Clinical And Social Characteristics and Demographics in COPD (CASCADE)
Chronic Obstructive Pulmonary Disease (COPD) is a condition resulting from environmentally induced lung damage e.g. cigarette smoking and air pollution which, over time, causes individuals to suffer from symptoms including chronic cough and progressive breathlessness. In the UK COPD is predominantly caused by cigarette smoking which may have occurred decades before the symptoms appear and the disease is diagnosed.
The aim of this study is to identify those COPD patients who currently have milder disease and to investigate whether a detailed, medical assessment which has time to assess all aspects of their care will improve their lung health and general wellbeing.
COPD is a major cause of disability and death in the UK, with around 835,000 people currently diagnosed with the disease and an estimated further two million people who suffer from symptoms but do not yet have a diagnosis(1). Approximately 25,000 people each year die from COPD in England and Wales (2), with the disease accounting for 5.4% of all deaths in England and Wales in 2013 (3). Predominantly in its later, more severe stages, COPD causes an enormous symptom burden to patients, and accounts for up to half of emergency admissions to already overstretched hospital services in England (4).
People with COPD, with a past history of smoking, are at higher risk of other medical problems such as heart disease and stroke(5). Being breathless and having multiple physical health problems can also lead to mental health problems such as anxiety and depression(5). This means it can be challenging to provide this group of people enough time to fully assess and treat all their problems, particularly due to current pressure on the length of GP appointment times.
Whilst COPD is treatable, it is not curable, and emphasis on early diagnosis and intervention provided a key part of the strategy for COPD published by NHS England in 2012(6). With early diagnosis, the opportunity is provided to intervene with the aim of improving symptoms and exercise tolerance, reducing the risk of exacerbations, slowing deterioration and prolonging quality of life.
|Study Design:||Allocation: Randomized
Intervention Model: Parallel Assignment
Masking: Open Label
Primary Purpose: Treatment
|Official Title:||A Quantitative Study in Early Chronic Obstructive Pulmonary Disease, Using a Cluster Analysis, to Establish if Prospective, Individualised, Medical Intervention Alters Projected Clinical Course|
- COPD Assessment Test (CAT) score [ Time Frame: 12 months ]Validated measure of COPD symptom impact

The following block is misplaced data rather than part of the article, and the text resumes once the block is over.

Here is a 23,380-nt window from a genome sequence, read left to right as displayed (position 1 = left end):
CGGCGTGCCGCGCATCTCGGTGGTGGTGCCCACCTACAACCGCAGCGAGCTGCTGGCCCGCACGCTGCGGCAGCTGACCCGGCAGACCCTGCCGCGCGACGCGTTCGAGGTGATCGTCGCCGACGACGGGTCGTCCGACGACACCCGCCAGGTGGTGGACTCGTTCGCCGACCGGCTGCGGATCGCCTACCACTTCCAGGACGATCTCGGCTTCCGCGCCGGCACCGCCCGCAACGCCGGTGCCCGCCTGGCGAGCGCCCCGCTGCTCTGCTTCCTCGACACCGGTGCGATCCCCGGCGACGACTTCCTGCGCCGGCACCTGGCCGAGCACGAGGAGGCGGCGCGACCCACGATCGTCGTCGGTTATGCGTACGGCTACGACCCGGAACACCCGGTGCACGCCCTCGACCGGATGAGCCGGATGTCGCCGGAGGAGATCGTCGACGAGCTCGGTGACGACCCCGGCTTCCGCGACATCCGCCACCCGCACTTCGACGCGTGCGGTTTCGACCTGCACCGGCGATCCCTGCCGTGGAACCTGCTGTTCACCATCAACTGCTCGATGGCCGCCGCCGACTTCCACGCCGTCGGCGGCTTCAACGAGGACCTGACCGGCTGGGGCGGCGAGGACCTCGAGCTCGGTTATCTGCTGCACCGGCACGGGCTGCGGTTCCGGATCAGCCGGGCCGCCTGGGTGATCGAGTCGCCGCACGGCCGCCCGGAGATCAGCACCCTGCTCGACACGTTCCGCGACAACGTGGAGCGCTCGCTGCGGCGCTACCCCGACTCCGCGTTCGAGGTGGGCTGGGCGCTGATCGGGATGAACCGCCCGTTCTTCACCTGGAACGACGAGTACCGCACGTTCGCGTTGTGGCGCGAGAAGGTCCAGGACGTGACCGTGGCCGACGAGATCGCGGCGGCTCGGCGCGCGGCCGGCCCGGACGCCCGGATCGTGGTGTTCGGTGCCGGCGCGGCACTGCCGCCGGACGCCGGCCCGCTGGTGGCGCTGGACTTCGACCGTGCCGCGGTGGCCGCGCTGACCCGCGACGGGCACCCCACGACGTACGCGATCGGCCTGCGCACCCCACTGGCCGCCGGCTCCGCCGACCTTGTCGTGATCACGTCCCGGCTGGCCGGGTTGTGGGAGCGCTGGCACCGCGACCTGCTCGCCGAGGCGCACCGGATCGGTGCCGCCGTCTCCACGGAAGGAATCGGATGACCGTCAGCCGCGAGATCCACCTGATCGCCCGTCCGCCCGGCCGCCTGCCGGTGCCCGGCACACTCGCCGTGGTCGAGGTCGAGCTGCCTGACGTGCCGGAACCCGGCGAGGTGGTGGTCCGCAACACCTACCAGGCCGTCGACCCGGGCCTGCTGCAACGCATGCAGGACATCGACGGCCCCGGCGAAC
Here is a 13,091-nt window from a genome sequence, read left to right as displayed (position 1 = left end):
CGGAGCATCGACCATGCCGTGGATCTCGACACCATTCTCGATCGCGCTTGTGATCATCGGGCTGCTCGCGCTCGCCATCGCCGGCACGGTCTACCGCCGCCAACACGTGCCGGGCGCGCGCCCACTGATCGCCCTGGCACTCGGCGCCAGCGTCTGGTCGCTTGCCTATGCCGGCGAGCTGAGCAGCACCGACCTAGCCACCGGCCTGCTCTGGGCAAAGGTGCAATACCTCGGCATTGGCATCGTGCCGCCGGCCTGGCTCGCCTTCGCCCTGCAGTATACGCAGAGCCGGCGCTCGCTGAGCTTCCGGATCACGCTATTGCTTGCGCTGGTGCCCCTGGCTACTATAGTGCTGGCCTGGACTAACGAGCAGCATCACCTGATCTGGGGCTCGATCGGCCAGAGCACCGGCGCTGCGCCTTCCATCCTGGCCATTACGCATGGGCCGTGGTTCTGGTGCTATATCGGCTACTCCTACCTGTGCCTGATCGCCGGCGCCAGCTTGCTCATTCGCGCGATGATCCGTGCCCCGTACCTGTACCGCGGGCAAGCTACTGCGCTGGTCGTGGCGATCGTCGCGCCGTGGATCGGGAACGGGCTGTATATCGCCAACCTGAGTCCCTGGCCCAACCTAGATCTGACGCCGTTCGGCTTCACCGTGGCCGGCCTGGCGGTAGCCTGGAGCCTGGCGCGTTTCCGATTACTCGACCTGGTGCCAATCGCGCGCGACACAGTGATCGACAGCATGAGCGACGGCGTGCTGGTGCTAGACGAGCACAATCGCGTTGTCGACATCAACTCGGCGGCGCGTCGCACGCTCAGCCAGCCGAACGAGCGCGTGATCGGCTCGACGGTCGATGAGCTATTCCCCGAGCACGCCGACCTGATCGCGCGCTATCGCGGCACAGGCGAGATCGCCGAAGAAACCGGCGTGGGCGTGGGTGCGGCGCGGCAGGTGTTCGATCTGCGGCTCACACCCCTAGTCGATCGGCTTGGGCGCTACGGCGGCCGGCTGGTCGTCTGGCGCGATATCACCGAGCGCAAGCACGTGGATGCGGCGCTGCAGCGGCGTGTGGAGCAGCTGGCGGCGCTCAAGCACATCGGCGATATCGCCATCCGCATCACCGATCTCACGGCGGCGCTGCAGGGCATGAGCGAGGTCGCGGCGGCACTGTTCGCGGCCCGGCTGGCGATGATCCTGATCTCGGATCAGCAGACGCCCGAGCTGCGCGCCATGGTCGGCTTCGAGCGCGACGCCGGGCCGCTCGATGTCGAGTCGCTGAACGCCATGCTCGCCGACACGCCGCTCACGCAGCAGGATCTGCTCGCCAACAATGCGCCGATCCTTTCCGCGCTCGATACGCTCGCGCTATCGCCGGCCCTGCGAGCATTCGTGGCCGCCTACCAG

- GAD-7 score [ Time Frame: 12 months ]Validated measure of symptoms of anxiety impact on life
- PHQ-9 score [ Time Frame: 12 months ]Validated measure of symptoms of depression impact on life
- EQ5D score [ Time Frame: 12 months ]Validated measure of quality of life
|Study Start Date:||July 2015|
|Estimated Study Completion Date:||December 2016|
|Estimated Primary Completion Date:||October 2016 (Final data collection date for primary outcome measure)|
Experimental: Intervention arm
Participants receive a comprehensive medical review by a Respiratory Clinical Fellow.
Other: Medical review
A personalised, medical review will be conducted by a respiratory-trained Clinical Fellow. The Clinical Fellow will address any changes needed to optimise their lung health, any comorbidities and social situation. Education will be provided with regards to the COPD diagnosis, identifying and treating exacerbations, inhaler technique, smoking cessation and nutrition. The review will ensure any secondary prevention needs have been addressed and suggest onward referral to other services in primary or secondary care as the patient requires.
A follow up appointment will be booked during the initial appointment; to take place four to eight weeks later to identify and act upon any new clinical issues relevant to the patient's COPD and to follow up any clinical issues previously identified
No Intervention: Control arm
Participants receive usual care as required via their primary care practice.
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Please refer to this study by its ClinicalTrials.gov identifier: NCT02882165
|NIHR Wessex CLAHRC-Theme 1|
|Southampton, Hampshire, United Kingdom, SO16 6YD|
|Principal Investigator:||Lucy Rigge, BM BSc MRCP||University of Southampton|